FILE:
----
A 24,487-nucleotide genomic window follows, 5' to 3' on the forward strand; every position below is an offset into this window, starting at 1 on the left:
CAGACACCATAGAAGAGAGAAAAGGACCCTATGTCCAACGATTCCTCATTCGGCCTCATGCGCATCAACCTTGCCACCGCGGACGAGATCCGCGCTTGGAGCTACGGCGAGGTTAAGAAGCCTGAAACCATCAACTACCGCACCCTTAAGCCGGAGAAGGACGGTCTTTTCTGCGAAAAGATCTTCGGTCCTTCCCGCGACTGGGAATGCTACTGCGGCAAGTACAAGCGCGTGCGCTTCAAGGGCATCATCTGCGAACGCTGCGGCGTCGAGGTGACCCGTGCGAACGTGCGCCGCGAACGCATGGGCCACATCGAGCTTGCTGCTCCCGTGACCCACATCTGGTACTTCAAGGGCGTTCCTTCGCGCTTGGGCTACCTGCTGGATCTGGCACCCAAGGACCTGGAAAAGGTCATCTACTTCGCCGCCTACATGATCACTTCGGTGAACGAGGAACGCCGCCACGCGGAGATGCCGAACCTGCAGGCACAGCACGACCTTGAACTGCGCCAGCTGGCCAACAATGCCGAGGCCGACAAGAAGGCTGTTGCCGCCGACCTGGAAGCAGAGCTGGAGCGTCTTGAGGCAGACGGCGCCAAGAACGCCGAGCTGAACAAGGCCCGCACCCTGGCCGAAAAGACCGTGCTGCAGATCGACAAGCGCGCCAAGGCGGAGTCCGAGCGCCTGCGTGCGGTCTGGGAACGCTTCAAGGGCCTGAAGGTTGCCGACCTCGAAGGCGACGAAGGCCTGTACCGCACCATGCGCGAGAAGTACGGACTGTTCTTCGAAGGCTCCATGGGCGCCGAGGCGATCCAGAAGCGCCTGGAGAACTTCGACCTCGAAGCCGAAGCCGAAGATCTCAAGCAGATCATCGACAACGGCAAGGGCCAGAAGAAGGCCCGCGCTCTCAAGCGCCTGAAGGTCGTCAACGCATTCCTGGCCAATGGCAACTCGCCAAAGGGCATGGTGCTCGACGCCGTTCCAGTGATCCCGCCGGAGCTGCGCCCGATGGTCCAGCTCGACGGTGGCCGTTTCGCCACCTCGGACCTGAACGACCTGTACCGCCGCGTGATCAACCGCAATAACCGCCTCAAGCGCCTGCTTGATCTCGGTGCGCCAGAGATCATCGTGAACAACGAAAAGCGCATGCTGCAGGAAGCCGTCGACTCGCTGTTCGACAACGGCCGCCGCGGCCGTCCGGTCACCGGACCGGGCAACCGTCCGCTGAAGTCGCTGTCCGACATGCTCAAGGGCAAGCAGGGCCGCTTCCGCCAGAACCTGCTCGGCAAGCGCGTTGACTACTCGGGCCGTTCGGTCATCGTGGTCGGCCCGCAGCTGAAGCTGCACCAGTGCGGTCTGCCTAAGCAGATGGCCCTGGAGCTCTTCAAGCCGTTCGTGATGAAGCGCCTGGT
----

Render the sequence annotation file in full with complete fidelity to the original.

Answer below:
A 24,487-nucleotide genomic window follows, 5' to 3' on the forward strand; every position below is an offset into this window, starting at 1 on the left:
CAGACACCATAGAAGAGAGAAAAGGACCCTATGTCCAACGATTCCTCATTCGGCCTCATGCGCATCAACCTTGCCACCGCGGACGAGATCCGCGCTTGGAGCTACGGCGAGGTTAAGAAGCCTGAAACCATCAACTACCGCACCCTTAAGCCGGAGAAGGACGGTCTTTTCTGCGAAAAGATCTTCGGTCCTTCCCGCGACTGGGAATGCTACTGCGGCAAGTACAAGCGCGTGCGCTTCAAGGGCATCATCTGCGAACGCTGCGGCGTCGAGGTGACCCGTGCGAACGTGCGCCGCGAACGCATGGGCCACATCGAGCTTGCTGCTCCCGTGACCCACATCTGGTACTTCAAGGGCGTTCCTTCGCGCTTGGGCTACCTGCTGGATCTGGCACCCAAGGACCTGGAAAAGGTCATCTACTTCGCCGCCTACATGATCACTTCGGTGAACGAGGAACGCCGCCACGCGGAGATGCCGAACCTGCAGGCACAGCACGACCTTGAACTGCGCCAGCTGGCCAACAATGCCGAGGCCGACAAGAAGGCTGTTGCCGCCGACCTGGAAGCAGAGCTGGAGCGTCTTGAGGCAGACGGCGCCAAGAACGCCGAGCTGAACAAGGCCCGCACCCTGGCCGAAAAGACCGTGCTGCAGATCGACAAGCGCGCCAAGGCGGAGTCCGAGCGCCTGCGTGCGGTCTGGGAACGCTTCAAGGGCCTGAAGGTTGCCGACCTCGAAGGCGACGAAGGCCTGTACCGCACCATGCGCGAGAAGTACGGACTGTTCTTCGAAGGCTCCATGGGCGCCGAGGCGATCCAGAAGCGCCTGGAGAACTTCGACCTCGAAGCCGAAGCCGAAGATCTCAAGCAGATCATCGACAACGGCAAGGGCCAGAAGAAGGCCCGCGCTCTCAAGCGCCTGAAGGTCGTCAACGCATTCCTGGCCAATGGCAACTCGCCAAAGGGCATGGTGCTCGACGCCGTTCCAGTGATCCCGCCGGAGCTGCGCCCGATGGTCCAGCTCGACGGTGGCCGTTTCGCCACCTCGGACCTGAACGACCTGTACCGCCGCGTGATCAACCGCAATAACCGCCTCAAGCGCCTGCTTGATCTCGGTGCGCCAGAGATCATCGTGAACAACGAAAAGCGCATGCTGCAGGAAGCCGTCGACTCGCTGTTCGACAACGGCCGCCGCGGCCGTCCGGTCACCGGACCGGGCAACCGTCCGCTGAAGTCGCTGTCCGACATGCTCAAGGGCAAGCAGGGCCGCTTCCGCCAGAACCTGCTCGGCAAGCGCGTTGACTACTCGGGCCGTTCGGTCATCGTGGTCGGCCCGCAGCTGAAGCTGCACCAGTGCGGTCTGCCTAAGCAGATGGCCCTGGAGCTCTTCAAGCCGTTCGTGATGAAGCGCCTGGT